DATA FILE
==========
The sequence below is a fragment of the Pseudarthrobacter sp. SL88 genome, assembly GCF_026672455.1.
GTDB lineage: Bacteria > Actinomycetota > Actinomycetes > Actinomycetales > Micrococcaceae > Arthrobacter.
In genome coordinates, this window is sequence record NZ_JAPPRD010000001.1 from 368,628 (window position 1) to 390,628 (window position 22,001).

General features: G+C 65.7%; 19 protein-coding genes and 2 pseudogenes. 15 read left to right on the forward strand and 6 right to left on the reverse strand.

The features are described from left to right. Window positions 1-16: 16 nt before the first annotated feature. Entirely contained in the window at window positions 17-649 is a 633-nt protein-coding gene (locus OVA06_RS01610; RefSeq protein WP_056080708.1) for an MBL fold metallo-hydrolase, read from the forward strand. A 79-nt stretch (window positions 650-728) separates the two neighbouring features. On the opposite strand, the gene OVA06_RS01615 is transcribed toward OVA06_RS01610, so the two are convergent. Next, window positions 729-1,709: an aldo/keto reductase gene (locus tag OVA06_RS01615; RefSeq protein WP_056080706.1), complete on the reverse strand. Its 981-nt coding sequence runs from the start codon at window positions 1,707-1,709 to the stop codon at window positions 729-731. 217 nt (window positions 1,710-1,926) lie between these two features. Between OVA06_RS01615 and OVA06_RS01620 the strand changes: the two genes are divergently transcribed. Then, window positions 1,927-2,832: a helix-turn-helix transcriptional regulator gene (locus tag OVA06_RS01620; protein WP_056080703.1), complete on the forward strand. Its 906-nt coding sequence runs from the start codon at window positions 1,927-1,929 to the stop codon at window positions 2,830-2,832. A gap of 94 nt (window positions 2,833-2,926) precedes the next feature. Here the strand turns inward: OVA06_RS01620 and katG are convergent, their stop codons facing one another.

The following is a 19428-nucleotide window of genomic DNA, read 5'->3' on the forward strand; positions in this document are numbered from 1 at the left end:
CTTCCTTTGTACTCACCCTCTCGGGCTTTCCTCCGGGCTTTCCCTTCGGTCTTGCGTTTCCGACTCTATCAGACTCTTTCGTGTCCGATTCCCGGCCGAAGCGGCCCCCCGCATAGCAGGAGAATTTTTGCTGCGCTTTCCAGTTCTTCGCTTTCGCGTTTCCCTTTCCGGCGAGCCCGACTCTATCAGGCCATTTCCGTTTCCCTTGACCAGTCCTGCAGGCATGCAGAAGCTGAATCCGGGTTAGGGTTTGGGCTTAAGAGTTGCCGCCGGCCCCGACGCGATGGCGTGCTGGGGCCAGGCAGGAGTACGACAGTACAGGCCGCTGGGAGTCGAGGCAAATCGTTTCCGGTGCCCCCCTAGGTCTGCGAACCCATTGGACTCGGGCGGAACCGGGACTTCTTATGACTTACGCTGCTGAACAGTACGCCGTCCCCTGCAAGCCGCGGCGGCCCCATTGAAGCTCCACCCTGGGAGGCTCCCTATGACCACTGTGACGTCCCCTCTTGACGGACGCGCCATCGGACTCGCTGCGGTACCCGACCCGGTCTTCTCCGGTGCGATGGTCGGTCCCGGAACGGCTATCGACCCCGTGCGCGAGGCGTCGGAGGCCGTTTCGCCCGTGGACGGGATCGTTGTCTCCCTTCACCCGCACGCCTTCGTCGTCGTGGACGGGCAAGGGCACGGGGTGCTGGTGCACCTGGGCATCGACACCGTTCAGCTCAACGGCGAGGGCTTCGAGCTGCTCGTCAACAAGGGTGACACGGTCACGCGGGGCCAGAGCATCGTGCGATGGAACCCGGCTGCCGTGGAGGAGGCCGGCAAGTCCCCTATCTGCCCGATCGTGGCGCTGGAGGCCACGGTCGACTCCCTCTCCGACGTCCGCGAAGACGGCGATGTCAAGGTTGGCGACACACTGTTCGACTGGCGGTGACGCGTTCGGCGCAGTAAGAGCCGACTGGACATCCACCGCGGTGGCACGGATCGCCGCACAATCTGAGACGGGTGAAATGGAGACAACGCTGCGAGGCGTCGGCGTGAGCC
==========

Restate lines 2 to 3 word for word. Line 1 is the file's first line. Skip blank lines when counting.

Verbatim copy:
GTDB lineage: Bacteria > Actinomycetota > Actinomycetes > Actinomycetales > Micrococcaceae > Arthrobacter.
In genome coordinates, this window is sequence record NZ_JAPPRD010000001.1 from 368,628 (window position 1) to 390,628 (window position 22,001).